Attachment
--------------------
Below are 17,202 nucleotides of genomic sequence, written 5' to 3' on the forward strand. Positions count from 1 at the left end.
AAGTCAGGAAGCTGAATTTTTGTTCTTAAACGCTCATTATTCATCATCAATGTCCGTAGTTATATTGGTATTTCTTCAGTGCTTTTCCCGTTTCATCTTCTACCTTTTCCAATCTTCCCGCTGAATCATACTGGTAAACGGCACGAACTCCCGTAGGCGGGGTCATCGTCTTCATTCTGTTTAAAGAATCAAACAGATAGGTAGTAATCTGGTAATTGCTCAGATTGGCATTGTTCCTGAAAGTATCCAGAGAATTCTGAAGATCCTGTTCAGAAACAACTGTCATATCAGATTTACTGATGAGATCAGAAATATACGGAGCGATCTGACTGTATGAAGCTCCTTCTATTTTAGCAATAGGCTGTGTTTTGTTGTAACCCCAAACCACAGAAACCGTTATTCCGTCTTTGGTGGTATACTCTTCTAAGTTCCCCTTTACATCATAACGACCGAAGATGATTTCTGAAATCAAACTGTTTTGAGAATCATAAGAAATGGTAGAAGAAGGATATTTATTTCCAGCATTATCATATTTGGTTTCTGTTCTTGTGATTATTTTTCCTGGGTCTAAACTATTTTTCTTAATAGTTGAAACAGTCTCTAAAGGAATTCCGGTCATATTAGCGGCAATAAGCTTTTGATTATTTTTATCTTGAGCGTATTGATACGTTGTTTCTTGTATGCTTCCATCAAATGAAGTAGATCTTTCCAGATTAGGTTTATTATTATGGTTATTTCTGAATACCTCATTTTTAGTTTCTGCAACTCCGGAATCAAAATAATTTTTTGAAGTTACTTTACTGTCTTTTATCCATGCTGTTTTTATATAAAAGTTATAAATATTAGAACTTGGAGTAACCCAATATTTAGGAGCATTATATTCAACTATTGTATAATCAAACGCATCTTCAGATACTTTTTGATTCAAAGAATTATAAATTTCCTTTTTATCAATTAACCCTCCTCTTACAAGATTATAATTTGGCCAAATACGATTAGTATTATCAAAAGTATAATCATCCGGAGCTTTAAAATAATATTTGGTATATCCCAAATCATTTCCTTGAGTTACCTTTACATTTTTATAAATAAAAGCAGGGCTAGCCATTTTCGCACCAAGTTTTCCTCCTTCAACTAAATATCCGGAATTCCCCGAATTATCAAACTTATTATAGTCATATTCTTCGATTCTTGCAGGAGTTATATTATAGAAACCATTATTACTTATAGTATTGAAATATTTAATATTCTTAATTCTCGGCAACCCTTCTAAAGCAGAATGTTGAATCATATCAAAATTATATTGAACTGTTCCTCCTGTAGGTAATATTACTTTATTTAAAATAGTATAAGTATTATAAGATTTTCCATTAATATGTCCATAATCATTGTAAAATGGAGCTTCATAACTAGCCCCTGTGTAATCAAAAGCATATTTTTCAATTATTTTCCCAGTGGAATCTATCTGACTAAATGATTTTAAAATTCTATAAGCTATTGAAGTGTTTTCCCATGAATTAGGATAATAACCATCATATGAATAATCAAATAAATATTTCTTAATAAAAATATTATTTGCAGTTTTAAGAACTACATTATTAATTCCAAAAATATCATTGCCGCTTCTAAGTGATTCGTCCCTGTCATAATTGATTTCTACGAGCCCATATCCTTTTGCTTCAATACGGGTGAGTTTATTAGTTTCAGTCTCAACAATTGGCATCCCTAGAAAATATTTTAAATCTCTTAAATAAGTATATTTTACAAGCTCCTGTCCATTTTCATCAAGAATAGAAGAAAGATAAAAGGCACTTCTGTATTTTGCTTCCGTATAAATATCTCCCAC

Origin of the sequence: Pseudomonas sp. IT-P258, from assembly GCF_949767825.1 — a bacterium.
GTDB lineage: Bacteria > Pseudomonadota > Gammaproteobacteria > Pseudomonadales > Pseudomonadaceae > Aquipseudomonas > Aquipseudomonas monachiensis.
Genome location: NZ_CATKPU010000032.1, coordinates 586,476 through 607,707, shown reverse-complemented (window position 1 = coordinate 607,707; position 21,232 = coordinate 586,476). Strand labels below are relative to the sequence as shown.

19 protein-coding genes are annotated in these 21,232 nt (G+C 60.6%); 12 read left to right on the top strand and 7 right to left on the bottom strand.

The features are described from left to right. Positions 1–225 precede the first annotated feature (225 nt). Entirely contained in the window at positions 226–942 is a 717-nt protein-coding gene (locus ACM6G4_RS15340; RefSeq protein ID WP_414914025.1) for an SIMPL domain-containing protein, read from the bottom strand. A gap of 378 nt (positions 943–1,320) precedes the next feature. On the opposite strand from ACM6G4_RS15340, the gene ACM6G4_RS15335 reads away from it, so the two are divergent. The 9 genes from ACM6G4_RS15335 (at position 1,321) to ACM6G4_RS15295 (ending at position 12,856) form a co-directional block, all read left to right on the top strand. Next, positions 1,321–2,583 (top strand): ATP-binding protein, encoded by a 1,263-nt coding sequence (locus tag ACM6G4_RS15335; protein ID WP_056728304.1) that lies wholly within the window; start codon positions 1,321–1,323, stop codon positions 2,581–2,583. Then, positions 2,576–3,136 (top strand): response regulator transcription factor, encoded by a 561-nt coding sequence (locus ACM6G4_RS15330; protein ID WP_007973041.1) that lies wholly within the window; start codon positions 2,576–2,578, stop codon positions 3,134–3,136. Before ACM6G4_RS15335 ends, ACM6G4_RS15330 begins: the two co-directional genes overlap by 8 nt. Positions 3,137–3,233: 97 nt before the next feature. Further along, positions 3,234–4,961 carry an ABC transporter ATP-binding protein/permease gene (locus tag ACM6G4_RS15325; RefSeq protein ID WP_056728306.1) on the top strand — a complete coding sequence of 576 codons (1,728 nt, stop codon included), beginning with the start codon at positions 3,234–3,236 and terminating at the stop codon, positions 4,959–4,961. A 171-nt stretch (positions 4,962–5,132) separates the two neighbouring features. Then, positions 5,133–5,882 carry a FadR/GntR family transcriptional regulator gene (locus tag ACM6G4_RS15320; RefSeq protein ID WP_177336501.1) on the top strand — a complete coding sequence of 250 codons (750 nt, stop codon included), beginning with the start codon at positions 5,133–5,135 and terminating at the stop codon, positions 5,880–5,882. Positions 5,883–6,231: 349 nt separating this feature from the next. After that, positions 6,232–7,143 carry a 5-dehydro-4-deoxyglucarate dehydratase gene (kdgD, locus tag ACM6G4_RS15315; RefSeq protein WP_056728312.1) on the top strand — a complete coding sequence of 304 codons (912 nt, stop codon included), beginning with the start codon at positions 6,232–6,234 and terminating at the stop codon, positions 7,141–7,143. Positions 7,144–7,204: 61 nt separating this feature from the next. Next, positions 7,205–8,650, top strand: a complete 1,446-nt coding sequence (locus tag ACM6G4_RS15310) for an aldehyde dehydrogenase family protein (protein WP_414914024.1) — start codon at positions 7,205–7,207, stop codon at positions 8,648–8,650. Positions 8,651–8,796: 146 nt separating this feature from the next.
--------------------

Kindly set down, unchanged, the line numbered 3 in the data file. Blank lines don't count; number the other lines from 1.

Origin of the sequence: Pseudomonas sp. IT-P258, from assembly GCF_949767825.1 — a bacterium.